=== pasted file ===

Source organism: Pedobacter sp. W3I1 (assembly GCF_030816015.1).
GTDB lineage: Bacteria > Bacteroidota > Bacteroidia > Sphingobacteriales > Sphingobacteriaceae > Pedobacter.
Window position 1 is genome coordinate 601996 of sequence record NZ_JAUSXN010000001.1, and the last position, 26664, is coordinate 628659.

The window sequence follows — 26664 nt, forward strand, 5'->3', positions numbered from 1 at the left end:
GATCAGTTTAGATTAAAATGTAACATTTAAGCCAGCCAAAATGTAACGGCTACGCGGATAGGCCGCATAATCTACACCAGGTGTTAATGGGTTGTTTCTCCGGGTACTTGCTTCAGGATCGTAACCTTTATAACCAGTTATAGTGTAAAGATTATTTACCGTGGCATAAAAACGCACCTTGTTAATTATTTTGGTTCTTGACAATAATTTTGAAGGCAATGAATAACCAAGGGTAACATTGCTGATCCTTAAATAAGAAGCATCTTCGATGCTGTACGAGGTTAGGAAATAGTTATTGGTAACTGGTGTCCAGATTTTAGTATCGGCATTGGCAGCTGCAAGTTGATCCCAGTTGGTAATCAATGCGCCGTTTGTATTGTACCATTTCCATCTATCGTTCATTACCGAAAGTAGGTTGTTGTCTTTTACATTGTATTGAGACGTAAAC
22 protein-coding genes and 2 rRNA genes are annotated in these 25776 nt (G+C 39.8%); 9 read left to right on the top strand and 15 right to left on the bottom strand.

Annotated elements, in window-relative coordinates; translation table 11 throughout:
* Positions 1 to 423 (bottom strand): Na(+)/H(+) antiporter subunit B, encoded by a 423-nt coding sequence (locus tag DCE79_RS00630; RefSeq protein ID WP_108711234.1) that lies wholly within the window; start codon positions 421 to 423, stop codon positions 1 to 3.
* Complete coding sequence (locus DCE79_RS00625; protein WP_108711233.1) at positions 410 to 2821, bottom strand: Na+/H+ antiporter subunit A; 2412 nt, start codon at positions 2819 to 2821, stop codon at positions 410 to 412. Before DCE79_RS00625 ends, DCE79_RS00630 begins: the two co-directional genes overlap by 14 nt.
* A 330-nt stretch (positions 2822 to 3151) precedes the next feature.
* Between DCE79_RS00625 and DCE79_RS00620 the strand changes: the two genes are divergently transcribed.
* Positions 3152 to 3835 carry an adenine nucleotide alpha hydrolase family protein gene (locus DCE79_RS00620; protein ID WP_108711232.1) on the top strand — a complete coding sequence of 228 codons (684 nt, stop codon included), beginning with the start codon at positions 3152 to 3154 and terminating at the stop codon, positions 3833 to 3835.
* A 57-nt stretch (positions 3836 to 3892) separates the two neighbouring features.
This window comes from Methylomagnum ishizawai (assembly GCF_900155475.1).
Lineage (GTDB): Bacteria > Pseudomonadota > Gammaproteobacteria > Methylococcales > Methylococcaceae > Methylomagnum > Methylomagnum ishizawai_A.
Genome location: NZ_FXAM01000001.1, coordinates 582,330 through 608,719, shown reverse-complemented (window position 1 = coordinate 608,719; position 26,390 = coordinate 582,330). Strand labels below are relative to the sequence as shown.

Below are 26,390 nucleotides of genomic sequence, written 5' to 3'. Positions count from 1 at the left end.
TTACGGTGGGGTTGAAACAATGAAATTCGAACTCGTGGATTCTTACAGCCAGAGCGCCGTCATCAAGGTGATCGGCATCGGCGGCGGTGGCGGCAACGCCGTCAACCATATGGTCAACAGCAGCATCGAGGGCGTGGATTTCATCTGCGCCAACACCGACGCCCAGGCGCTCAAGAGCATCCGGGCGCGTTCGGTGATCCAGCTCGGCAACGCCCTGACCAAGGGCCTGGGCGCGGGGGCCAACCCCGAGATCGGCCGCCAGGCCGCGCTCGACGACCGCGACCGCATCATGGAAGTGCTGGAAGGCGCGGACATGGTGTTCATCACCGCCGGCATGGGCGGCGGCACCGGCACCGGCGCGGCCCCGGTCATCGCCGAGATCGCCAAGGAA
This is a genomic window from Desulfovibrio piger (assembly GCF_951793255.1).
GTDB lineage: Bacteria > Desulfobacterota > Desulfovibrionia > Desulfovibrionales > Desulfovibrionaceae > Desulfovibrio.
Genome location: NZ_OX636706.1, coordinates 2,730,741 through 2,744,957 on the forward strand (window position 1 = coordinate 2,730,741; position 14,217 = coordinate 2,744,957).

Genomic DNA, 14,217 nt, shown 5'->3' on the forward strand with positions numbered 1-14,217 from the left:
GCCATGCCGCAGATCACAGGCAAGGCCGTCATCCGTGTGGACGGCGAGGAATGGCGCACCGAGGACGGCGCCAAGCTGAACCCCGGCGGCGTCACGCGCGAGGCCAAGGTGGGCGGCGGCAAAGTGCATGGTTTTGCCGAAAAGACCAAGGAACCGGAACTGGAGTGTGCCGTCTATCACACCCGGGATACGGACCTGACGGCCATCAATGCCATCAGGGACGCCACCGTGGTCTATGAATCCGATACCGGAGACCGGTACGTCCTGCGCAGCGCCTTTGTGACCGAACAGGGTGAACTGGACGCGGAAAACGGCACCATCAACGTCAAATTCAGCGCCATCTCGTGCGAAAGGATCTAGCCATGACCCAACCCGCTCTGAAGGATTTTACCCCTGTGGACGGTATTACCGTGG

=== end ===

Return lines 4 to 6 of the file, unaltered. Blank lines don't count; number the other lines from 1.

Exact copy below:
The window sequence follows — 26664 nt, forward strand, 5'->3', positions numbered from 1 at the left end:
GATCAGTTTAGATTAAAATGTAACATTTAAGCCAGCCAAAATGTAACGGCTACGCGGATAGGCCGCATAATCTACACCAGGTGTTAATGGGTTGTTTCTCCGGGTACTTGCTTCAGGATCGTAACCTTTATAACCAGTTATAGTGTAAAGATTATTTACCGTGGCATAAAAACGCACCTTGTTAATTATTTTGGTTCTTGACAATAATTTTGAAGGCAATGAATAACCAAGGGTAACATTGCTGATCCTTAAATAAGAAGCATCTTCGATGCTGTACGAGGTTAGGAAATAGTTATTGGTAACTGGTGTCCAGATTTTAGTATCGGCATTGGCAGCTGCAAGTTGATCCCAGTTGGTAATCAATGCGCCGTTTGTATTGTACCATTTCCATCTATCGTTCATTACCGAAAGTAGGTTGTTGTCTTTTACATTGTATTGAGACGTAAAC
22 protein-coding genes and 2 rRNA genes are annotated in these 25776 nt (G+C 39.8%); 9 read left to right on the top strand and 15 right to left on the bottom strand.